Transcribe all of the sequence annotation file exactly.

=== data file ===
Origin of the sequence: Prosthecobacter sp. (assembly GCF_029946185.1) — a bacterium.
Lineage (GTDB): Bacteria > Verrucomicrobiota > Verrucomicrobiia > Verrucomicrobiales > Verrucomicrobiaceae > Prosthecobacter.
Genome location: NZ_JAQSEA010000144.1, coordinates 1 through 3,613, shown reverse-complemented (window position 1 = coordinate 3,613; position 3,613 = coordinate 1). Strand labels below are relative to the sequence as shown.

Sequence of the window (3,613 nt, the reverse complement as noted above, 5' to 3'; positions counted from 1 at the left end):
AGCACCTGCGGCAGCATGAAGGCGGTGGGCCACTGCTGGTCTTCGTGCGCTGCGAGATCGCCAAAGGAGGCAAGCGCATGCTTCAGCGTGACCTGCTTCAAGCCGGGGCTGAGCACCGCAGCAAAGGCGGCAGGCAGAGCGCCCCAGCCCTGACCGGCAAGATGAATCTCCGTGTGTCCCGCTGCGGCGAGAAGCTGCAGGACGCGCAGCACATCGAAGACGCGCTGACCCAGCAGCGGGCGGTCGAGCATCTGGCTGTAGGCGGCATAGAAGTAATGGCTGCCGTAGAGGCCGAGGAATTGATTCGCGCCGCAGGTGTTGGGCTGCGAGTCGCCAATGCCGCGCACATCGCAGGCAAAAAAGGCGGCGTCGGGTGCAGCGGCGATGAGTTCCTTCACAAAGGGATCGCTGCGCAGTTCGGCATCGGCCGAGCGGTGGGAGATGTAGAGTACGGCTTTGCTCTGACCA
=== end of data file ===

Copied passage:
Origin of the sequence: Prosthecobacter sp. (assembly GCF_029946185.1) — a bacterium.
Lineage (GTDB): Bacteria > Verrucomicrobiota > Verrucomicrobiia > Verrucomicrobiales > Verrucomicrobiaceae > Prosthecobacter.
Genome location: NZ_JAQSEA010000144.1, coordinates 1 through 3,613, shown reverse-complemented (window position 1 = coordinate 3,613; position 3,613 = coordinate 1). Strand labels below are relative to the sequence as shown.

Sequence of the window (3,613 nt, the reverse complement as noted above, 5' to 3'; positions counted from 1 at the left end):
AGCACCTGCGGCAGCATGAAGGCGGTGGGCCACTGCTGGTCTTCGTGCGCTGCGAGATCGCCAAAGGAGGCAAGCGCATGCTTCAGCGTGACCTGCTTCAAGCCGGGGCTGAGCACCGCAGCAAAGGCGGCAGGCAGAGCGCCCCAGCCCTGACCGGCAAGATGAATCTCCGTGTGTCCCGCTGCGGCGAGAAGCTGCAGGACGCGCAGCACATCGAAGACGCGCTGACCCAGCAGCGGGCGGTCGAGCATCTGGCTGTAGGCGGCATAGAAGTAATGGCTGCCGTAGAGGCCGAGGAATTGATTCGCGCCGCAGGTGTTGGGCTGCGAGTCGCCAATGCCGCGCACATCGCAGGCAAAAAAGGCGGCGTCGGGTGCAGCGGCGATGAGTTCCTTCACAAAGGGATCGCTGCGCAGTTCGGCATCGGCCGAGCGGTGGGAGATGTAGAGTACGGCTTTGCTCTGACCA